On Monday night, ABC will air a special at 7 p.m. called It's Your 50th Christmas, Charlie Brown, to mark the half-century since A Charlie Brown Christmas first aired in 1965. Then at 8, it will air the special itself.
There's so much about A Charlie Brown Christmas that you'd never see on network television holiday specials now, I suspect. A special that, if not for children, is certainly intended to be accessible by children would never use that "guzzling Irish coffee in a bar on a snow-blanketed night in New York when you just got stood up but you feel weirdly OK about it" Vince Guaraldi music. Mass-marketed entertainment doesn't tend to trust kids' capacity to appreciate either stripped-down scores or the natural blues of winter that much. The kids' chorus singing would be replaced by a Demi Lovato version of "The Little Drummer Boy" or something like that. Pardon the cynicism, but ... wouldn't it?
Watching the special now, its bleakness is palpable and bracing. It opens with Charlie Brown defining his problem in part as, in these words, "I'm not happy. I don't feel the way I'm supposed to feel." Straight-up dread, straight-up emotional emptiness. When Linus — who is, in many ways, the nice one — tells him, "Of all the Charlie Browns in the world, you're the Charlie Browniest," it feels like the kind of improvisational brutality in which kids really do specialize.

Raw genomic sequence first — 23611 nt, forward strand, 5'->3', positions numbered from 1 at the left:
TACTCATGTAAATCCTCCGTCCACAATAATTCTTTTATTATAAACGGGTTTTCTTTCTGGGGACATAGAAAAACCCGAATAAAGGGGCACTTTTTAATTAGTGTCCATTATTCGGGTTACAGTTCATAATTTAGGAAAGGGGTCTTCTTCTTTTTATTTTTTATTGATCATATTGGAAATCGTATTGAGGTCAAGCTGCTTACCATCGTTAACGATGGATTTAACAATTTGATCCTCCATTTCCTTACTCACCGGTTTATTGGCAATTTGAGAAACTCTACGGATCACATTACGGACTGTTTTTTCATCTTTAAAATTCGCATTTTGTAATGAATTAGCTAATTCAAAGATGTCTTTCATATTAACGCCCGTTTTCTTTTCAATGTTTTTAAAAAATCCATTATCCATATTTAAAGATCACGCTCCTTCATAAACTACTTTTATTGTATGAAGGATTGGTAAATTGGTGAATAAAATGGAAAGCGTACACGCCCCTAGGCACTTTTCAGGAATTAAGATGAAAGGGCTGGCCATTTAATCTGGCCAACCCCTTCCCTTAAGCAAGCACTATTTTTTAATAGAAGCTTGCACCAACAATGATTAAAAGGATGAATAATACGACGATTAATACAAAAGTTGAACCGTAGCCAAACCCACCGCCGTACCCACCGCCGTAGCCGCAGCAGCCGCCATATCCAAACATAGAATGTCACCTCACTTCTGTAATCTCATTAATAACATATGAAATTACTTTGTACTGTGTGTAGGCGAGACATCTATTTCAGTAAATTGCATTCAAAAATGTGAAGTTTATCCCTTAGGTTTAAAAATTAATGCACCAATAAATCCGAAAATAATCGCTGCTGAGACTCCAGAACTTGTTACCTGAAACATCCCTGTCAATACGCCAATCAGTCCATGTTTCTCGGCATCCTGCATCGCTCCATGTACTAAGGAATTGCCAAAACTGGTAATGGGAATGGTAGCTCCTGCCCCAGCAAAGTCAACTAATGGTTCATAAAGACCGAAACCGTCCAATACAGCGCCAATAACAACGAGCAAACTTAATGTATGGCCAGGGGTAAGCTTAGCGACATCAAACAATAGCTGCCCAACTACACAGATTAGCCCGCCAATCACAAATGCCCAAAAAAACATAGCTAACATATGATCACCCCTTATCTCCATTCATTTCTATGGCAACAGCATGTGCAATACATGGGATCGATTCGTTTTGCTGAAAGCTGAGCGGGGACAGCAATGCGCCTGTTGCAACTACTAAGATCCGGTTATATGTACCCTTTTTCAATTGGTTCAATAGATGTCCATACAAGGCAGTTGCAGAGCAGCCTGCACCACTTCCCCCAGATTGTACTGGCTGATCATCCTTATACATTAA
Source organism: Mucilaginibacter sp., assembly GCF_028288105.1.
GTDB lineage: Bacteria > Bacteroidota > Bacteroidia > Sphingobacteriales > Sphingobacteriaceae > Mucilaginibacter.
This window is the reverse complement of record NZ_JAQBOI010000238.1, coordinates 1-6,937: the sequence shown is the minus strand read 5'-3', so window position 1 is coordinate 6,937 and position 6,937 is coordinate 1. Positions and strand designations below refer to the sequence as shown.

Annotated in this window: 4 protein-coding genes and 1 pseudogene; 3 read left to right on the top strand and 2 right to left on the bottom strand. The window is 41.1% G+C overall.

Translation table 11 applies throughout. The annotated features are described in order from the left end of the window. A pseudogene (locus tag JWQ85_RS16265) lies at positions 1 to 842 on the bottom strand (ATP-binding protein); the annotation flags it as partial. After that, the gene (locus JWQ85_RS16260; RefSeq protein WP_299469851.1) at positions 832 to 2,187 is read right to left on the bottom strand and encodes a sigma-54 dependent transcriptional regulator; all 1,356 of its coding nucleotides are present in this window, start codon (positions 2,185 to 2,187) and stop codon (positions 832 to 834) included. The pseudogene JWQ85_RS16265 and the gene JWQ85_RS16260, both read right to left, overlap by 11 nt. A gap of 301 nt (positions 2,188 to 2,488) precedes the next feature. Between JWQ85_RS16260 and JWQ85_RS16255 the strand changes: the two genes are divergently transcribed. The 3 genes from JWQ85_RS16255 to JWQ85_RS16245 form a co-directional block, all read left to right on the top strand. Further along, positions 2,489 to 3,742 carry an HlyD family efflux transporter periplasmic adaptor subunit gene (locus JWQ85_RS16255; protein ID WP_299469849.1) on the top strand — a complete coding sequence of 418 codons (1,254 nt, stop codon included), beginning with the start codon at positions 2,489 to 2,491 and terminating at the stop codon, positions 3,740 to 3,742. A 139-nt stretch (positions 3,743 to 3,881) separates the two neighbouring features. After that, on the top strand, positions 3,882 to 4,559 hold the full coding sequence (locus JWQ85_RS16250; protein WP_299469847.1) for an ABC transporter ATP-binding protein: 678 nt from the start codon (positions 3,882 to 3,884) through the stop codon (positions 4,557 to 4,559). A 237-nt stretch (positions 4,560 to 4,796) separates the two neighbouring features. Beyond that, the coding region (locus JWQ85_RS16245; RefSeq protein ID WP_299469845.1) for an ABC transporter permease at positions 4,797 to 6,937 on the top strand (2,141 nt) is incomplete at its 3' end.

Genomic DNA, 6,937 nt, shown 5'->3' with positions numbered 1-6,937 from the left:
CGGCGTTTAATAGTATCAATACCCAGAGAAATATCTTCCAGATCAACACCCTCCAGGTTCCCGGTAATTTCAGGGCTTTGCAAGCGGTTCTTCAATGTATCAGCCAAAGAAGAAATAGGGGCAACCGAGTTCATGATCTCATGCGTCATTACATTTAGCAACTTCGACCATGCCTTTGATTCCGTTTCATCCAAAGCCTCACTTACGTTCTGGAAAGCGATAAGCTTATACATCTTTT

And that's not his only problem. Charlie Brown says things like, "I know nobody likes me. Why do we have to have a holiday season to emphasize it?" I know nobody likes me. That's unvarnished, and while the special will end with everyone telling him "Merry Christmas," you will not really see much evidence in the next 20-plus minutes that they do, in fact, like him. He's sad, for real, and he lives in that feeling, and he uses the word "depressed" to describe it. As with most things in Charlie Brown's life, it is a load that will be temporarily lifted, but never resolved.
He's so desperate for help, in fact, that he continues to pay Lucy five cents to think poorly of him in more sophisticated language. Her solution to his need for "involvement" is to make him the director of the Christmas play, a doomed scenario from the start, no?